Since their Tumblr went live in February of 2010, the fashionable delinquents of Odd Future have released a steady stream of bizarre, disturbing, hilarious hip-hop in the spirit of “Slim Shady LP-”era Eminem. There’s an element of unpredictability and danger in Odd Future’s music missing from much of the club-directed hip-hop of the moment. But what distinguishes Odd Future from other intimidating rappers is the fact that the danger in their music is less “sleep is the cousin of death” gangster posturing than sociopathic slasher movie viscera delivered with skill and charisma far beyond their years.
At the same time, there are current trends in indie rock toward R&B, nostalgia and mutual admiration between the previously completely separate worlds of mainstream hip-hop and underground rock. Worlds have been colliding in surprising ways. U.K. producer James Blake uses both Aaliyah and Feist as source material, Chicago crooner How To Dress Well makes blurry music about memories that is somehow both indie pop and R&B and cultural pacesetter Kanye West himself had indie-folk hero Justin Vernon of Bon Iver appear on his album. Vernon, with his gritty falsetto and tortured romantic persona, is sort of a soul man trapped in a mountain man’s body.
All of this brings us to Frank Ocean and “Nostalgia/Ultra.” Ocean is a member of Odd Future, but replaces his contemporaries’ aggressive nihilism with sweetly crooned odes to women and memories past. As the mixtape’s description on the Odd Future Tumblr states, “Wolves Know How To Sing Too” (One of Odd Future’s quirks, along with a brand loyalty to streetwear company Supreme and a fetishization of the word “fuck,” is an insistence on Capitalizing Every Word).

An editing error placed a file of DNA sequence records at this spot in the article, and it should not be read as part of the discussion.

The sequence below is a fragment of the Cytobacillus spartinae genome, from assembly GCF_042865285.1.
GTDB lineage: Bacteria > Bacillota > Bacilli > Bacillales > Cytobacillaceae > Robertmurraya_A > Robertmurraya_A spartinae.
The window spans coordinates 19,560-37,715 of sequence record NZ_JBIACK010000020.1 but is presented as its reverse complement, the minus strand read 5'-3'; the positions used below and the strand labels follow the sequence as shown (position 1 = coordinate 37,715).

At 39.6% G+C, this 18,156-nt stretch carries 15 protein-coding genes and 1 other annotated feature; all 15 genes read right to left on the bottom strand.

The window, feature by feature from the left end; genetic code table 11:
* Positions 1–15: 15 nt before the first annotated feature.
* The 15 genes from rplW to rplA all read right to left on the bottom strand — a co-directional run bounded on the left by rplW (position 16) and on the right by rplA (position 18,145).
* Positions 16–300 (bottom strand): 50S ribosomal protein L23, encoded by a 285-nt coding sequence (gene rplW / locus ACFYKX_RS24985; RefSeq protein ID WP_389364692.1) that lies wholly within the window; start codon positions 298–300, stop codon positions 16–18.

However, this does not mean Ocean is out of place in the collective. He possesses a skewed sensibility that jives well with Odd Future’s dare-to-be-weird M.O. His take on loverman R&B doesn’t involve bottle service, but it does involve showing off his vinyl collection. His beats eschew the gleaming club-futurism of so much contemporary R&B for homemade head-nodders that sound like they were made between bong hits and video game sessions. He shares with How To Dress Well an obsession with hazy memory and using contemporary technology to look at the past. They’re side-by-side on the theoretical continuum between indie pop and R&B.
Ocean knows his indie, too: he turns MGMT’s “Electric Feel” into “Nature Feels,” where he turns the indie hit into a playful offer to do it outside. There’s also a skit based around Radiohead’s “National Anthem.” Ocean knows who his closest peers are as well. Vocally, he has much in common with smooth operators like Drake and Trey Songz, which he slyly, self-deprecatingly acknowledges on “Songs for Women,” singing, “She don’t even listen to the songs I record, but she be banging that Drake in my car.”
Frank Ocean is a perfect storm of zeitgeist: a guy in his early 20s making music that fuses the two trendiest genres about ‘90s nostalgia using his friends’ of-the-moment clout to release his work in the most contemporary fashion possible. Fortunately, as “Nature Feels” shows, Ocean is the best kind of Internet addict: even though he’s reliant on Tumblr and Twitter, he still manages to find time to go outside.